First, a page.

Mayor of Limerick joins in tributes to former Labour councillor killed in fire at home

By David Raleigh

The mayor of Limerick has joined others in paying tribute to former Labour Party councillor Seamus Houlihan, who died in a fire at his home in Limerick city.

Seamus Houlihan. Pic: Press 22.

Mr Houlihan, a widowed father of two, from Rose Court, Keyes Park, died after a fire broke out at the property, in the early hours of Saturday, June 2.

The deceased, aged in his 80s, was discovered in an upstairs room at the house by his son James, also a former Limerick city Labour Party councillor.

Gardai believe the fire was accidental and that it may have started due to an electrical fault with a kitchen appliance.

In a statment, mayor of Limerick city and county, Cllr Stephen Keary offered his condolences to the Houlihan family.

“On behalf of the people of Limerick and the elected representatives, I would like to extend my sincere condolences to Seamus’s sons Kieran and James following their tragic loss. Seamus was a member of the Labour Party and was co-opted onto the then Limerick City Council following the death of Jim Kemmy," the mayor said.

“Seamus represented the people of Southill and the old Limerick Ward No 3 until 1999.”

“All our thoughts are with his family, sons Kieran and James, grandchildren and other family and friends at this tragic time. Ar dheis Dé go raibh a anam dhilís”.

Mr Houlihan, was elected to Limerick City Council in 1998, and was a well-known champion of rights for the elderly, said Limerick Labour TD and former Minister for Education, Jan O'Sullivan.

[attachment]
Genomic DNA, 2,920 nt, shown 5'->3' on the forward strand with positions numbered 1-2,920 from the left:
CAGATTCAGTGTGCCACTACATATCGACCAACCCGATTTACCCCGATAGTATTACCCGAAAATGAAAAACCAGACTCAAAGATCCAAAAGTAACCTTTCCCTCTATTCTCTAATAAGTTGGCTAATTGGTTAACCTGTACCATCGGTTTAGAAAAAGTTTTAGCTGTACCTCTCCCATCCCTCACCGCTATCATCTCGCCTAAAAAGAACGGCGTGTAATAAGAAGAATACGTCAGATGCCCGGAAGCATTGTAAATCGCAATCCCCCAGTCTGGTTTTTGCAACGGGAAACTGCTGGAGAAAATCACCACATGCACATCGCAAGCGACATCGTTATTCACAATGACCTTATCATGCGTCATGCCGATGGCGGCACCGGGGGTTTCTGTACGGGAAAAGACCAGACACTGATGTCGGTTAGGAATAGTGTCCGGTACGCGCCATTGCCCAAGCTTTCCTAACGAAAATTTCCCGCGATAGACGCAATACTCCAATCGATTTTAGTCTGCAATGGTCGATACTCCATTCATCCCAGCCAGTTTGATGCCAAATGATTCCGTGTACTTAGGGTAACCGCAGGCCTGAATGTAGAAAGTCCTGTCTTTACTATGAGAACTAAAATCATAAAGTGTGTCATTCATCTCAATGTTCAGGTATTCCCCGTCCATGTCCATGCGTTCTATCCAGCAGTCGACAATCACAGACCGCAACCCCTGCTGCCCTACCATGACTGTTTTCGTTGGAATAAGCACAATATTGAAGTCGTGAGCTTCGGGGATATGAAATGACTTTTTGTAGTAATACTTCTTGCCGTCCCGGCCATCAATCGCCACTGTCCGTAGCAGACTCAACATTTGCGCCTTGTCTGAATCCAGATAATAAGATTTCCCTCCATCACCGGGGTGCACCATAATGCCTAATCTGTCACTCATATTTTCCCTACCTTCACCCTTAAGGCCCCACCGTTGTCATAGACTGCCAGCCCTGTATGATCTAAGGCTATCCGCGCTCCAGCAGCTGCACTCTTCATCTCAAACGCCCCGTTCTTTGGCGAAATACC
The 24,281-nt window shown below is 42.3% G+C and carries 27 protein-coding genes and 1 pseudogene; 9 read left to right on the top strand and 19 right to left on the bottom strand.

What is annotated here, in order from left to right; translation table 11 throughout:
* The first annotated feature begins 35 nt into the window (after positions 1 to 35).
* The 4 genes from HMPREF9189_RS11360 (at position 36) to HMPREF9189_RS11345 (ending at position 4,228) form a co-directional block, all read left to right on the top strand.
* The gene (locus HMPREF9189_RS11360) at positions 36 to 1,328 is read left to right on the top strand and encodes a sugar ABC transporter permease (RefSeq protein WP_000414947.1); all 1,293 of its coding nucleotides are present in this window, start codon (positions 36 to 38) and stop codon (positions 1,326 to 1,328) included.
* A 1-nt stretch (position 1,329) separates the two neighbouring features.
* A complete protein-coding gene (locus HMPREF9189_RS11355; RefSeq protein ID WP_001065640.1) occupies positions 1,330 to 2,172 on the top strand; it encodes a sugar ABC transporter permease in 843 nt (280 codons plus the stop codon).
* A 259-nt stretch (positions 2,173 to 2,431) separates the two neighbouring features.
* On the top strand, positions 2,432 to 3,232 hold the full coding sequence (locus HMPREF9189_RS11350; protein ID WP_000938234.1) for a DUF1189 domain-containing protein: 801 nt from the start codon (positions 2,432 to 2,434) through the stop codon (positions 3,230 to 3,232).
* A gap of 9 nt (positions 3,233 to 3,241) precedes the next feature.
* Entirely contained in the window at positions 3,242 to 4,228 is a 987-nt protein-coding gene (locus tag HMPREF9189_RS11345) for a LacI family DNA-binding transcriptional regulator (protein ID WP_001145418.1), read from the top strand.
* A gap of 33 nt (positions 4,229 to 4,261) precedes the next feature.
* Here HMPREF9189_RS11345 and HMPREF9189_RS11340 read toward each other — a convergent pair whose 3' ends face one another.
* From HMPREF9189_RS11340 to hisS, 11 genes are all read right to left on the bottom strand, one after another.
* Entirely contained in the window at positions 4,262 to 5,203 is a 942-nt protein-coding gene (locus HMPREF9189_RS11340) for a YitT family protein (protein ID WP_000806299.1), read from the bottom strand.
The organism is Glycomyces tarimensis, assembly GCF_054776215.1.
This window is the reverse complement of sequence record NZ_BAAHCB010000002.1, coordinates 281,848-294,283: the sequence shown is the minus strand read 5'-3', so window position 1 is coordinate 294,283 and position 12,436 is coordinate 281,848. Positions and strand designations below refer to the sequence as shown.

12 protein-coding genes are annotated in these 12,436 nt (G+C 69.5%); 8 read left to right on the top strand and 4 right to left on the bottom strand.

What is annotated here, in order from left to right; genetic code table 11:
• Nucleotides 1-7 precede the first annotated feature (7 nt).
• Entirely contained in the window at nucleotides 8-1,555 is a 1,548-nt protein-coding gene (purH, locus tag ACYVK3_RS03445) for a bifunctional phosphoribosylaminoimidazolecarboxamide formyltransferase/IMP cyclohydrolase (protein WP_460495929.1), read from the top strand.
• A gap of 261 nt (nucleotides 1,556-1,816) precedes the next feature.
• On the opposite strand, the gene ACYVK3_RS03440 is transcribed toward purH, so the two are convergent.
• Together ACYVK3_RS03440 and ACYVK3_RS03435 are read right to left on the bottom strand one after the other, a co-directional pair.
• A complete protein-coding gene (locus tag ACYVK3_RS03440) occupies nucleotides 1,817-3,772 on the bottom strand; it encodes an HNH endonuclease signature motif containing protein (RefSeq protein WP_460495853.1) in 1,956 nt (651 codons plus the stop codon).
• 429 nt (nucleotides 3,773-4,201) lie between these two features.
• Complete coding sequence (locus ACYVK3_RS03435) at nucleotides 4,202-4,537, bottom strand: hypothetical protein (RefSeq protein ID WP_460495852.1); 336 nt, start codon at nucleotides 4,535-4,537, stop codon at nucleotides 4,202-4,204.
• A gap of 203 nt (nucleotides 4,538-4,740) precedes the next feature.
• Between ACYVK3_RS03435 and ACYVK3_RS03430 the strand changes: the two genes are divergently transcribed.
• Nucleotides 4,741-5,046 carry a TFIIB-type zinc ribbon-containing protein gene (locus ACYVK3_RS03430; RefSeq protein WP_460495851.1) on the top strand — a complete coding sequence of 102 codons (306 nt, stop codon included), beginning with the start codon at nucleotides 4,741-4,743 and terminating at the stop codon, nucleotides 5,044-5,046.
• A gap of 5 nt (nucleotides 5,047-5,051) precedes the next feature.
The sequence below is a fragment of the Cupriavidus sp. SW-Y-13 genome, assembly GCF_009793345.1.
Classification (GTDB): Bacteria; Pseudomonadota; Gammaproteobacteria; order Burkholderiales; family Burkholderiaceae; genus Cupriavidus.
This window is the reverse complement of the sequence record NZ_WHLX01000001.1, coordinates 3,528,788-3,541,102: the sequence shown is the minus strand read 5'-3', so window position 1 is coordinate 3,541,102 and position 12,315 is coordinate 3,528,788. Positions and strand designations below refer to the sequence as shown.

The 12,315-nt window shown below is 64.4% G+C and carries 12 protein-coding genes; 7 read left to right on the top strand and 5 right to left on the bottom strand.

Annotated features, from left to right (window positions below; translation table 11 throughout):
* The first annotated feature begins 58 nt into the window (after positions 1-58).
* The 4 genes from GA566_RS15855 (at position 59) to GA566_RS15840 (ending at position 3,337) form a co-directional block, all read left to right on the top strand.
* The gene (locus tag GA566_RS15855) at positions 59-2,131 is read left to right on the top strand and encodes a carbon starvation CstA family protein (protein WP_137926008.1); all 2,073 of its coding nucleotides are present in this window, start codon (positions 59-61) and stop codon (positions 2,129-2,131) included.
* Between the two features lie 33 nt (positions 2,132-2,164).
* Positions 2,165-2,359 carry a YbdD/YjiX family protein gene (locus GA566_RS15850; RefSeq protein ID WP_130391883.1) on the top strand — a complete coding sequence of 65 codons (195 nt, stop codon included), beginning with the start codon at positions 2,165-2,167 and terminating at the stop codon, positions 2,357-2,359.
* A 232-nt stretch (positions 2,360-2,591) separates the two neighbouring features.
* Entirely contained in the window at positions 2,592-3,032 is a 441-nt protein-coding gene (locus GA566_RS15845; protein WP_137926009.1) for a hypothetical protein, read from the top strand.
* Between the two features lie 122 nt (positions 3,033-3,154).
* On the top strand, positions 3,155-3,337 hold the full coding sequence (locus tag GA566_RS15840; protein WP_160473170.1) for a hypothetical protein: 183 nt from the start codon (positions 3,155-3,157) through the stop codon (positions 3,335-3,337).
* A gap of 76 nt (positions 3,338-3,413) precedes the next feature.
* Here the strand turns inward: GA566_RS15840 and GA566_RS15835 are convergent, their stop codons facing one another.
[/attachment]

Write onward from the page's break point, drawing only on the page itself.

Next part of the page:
He was also well known as an active member of the Irish Senior Citizens’ Parliament national organisation.

Despite attempts by Mr Houlihan's son, James, as well as a neighbour, Ger Conway, to revive him, he was pronounced dead at the scene.

Gardai said James Houlihan “discovered the house filled with smoke and his father unresponsive”.

Mr Houlihan's home. Pic: Press 22.

Ger Conway, who ran into the burning house to help Mr Houlihan's son, said: “I could hear James shouting ‘dad, dad, dad’. So I jumped out of bed. James opened the door, and I was behind him, and the smoke came out and hit us.”

“The smoke was tremendous.”

“James ran up the stairs and I ran up behind him and Seamus was on the ground, inside in the bathroom. He wasn't breathing.”

“I said to James to open all the windows to let the smoke out. It was (hard to see) because I had my shirt (pulled) up to me. The smoke was terrible.”

Mr Conway, 61, said despite their best efforts they couldn’t revive Mr Houlihan.

“I was pulling Seamus, I was shaking him, and calling his name, but there was no movement out of him, nothing at all.”

“The fire brigade came so quick then and they ran in with the oxygen masks.”

Mr Houlihan’s wife Geraldine passed away peacefully at the family home two years ago.

Former Minister for Education, and Labour’s only TD for Limerick, Jan O’Sullivan, paying tribute, said: “It's a huge shock. My sympathy goes out to Seamus’s two sons James and Kieran."

“Seamus was a very good public representative and a very nice man. After he stopped being a councillor he was involved in the senior citizens parliament, lobbying politicians about senior citizens rights.”

“He was a real mark on the Southill community and he’ll be sadly missed by everyone.”

Neighbours were also “in shock”, including Helen Moloney, a close friend, who fought back tears at hearing the news.

“I'm heartbroken, and I’ll miss him. He was a good neighbour,” she said.

Family friend, Marie Hannon, added: “I'm in shock, shock, total shock. You wouldn't meet a nicer person.”

Seamus Houlihan. Pic: Press 22.

Mr Houlihan, predeceased by his wife Geraldine, is survived by his sons James and Kieran.

He was also a peace commissioner and a projectionist at the former Royal Cinema, Limerick, neighbours said.

A post mortem was due to be carried out on Mr Houlihan's body at University Hospital Limerick.

Funeral details have yet to be finalised.


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